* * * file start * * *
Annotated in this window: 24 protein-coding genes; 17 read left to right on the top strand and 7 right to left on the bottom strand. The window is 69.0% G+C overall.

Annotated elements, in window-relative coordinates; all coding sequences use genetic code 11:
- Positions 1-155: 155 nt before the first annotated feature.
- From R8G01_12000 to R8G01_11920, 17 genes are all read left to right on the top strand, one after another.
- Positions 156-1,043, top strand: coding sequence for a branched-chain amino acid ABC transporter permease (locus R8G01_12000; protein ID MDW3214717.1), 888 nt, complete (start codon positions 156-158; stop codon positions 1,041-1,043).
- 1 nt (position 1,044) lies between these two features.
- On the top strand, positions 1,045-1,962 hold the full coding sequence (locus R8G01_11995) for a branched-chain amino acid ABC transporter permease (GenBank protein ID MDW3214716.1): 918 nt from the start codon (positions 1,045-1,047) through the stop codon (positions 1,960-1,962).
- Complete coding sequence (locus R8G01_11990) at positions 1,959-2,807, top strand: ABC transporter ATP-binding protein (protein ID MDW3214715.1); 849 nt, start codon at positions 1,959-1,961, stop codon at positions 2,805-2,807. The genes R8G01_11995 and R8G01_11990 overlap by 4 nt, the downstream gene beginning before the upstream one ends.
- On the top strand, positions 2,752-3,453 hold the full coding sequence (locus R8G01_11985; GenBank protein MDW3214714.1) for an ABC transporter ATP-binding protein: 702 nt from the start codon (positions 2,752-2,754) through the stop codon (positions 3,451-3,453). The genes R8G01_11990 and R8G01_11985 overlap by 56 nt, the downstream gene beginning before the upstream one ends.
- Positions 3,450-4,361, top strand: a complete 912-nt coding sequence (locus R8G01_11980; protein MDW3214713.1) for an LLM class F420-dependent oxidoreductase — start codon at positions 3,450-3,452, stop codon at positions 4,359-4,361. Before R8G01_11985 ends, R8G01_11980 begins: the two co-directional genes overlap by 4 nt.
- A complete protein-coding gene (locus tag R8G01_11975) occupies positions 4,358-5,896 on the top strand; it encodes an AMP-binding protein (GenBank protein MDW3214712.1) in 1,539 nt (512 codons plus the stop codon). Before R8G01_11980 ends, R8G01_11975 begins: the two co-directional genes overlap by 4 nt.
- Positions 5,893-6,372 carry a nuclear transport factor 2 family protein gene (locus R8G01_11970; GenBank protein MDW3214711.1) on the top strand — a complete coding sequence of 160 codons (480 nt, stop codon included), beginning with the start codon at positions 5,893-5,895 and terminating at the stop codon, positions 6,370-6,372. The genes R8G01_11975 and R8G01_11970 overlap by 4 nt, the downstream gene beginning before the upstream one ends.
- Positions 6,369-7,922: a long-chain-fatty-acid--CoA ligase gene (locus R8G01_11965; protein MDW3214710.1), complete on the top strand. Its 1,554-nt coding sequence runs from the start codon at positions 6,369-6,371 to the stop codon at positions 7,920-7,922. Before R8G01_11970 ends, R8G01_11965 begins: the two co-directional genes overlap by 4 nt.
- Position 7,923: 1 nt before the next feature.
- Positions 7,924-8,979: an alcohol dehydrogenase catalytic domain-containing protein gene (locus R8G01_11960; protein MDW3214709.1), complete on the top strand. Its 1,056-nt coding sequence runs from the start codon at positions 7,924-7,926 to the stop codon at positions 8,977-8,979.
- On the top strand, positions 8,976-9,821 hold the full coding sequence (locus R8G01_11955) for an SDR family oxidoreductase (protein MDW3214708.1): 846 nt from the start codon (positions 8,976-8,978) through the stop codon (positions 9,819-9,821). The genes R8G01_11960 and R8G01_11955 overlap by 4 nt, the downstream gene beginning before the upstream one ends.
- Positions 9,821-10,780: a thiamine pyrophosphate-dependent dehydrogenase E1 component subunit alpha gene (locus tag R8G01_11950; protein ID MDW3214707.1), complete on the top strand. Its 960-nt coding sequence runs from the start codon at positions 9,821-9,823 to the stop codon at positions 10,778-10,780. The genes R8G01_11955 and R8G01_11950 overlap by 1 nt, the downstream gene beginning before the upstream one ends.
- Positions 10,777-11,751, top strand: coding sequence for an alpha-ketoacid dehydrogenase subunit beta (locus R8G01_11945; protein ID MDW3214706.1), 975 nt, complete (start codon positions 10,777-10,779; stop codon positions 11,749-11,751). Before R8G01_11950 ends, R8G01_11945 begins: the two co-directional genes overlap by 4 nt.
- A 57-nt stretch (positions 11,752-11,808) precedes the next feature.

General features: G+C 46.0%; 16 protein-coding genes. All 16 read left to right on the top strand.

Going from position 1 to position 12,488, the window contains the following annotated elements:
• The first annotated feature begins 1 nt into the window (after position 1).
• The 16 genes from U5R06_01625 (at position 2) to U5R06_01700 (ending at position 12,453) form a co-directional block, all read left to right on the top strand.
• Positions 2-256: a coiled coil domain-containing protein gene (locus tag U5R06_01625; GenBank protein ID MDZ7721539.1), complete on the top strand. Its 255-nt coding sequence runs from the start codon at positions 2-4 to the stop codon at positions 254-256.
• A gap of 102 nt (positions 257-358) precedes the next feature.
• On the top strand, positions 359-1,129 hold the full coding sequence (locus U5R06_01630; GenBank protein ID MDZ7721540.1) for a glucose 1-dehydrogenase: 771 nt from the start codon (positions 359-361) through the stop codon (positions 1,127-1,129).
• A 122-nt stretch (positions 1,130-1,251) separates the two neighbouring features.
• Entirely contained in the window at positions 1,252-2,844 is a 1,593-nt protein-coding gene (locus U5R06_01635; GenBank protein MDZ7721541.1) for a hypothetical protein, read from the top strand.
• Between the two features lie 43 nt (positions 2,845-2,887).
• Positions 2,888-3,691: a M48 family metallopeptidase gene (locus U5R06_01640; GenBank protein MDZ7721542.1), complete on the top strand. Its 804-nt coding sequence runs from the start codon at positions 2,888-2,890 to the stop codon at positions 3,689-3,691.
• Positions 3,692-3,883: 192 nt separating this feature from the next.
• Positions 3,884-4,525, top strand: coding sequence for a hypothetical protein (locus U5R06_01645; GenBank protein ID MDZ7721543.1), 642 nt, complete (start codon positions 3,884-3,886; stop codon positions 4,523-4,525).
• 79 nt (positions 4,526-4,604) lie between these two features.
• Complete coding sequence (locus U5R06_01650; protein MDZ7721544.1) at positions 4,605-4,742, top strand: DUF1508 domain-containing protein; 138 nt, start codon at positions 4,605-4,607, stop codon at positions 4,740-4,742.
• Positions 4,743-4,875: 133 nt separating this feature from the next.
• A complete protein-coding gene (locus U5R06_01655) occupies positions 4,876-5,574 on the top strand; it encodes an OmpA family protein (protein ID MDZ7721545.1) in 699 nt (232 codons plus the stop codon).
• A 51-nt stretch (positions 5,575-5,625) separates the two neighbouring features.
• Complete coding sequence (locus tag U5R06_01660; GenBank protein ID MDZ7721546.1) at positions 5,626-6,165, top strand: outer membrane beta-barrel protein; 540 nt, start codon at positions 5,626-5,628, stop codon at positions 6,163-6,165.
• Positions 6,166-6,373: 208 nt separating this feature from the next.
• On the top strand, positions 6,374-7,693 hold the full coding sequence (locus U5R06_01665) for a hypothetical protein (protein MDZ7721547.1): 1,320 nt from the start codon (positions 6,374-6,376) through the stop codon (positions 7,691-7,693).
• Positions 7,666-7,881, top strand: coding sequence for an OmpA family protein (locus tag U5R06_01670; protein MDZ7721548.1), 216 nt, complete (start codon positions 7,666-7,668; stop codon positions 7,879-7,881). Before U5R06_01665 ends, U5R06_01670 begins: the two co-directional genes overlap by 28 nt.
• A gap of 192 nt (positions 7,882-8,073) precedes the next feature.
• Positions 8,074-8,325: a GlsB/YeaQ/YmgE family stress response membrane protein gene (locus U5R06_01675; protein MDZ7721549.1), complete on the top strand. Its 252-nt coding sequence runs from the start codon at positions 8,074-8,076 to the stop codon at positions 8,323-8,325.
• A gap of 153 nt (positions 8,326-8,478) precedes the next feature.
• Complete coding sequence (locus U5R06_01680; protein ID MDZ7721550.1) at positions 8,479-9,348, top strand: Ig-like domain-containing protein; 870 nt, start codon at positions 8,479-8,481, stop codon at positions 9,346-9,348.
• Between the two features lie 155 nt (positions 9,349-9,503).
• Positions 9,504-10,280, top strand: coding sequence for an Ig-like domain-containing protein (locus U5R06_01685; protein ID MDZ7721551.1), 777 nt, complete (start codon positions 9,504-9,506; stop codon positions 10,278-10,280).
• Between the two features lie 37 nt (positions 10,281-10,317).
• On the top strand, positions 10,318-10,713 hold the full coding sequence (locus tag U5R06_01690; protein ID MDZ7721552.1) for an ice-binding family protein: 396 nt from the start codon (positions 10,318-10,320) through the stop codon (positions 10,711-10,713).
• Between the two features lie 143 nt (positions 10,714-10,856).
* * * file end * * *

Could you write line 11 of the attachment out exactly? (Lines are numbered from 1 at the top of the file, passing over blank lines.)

- A complete protein-coding gene (locus tag R8G01_11975) occupies positions 4,358-5,896 on the top strand; it encodes an AMP-binding protein (GenBank protein MDW3214712.1) in 1,539 nt (512 codons plus the stop codon). Before R8G01_11980 ends, R8G01_11975 begins: the two co-directional genes overlap by 4 nt.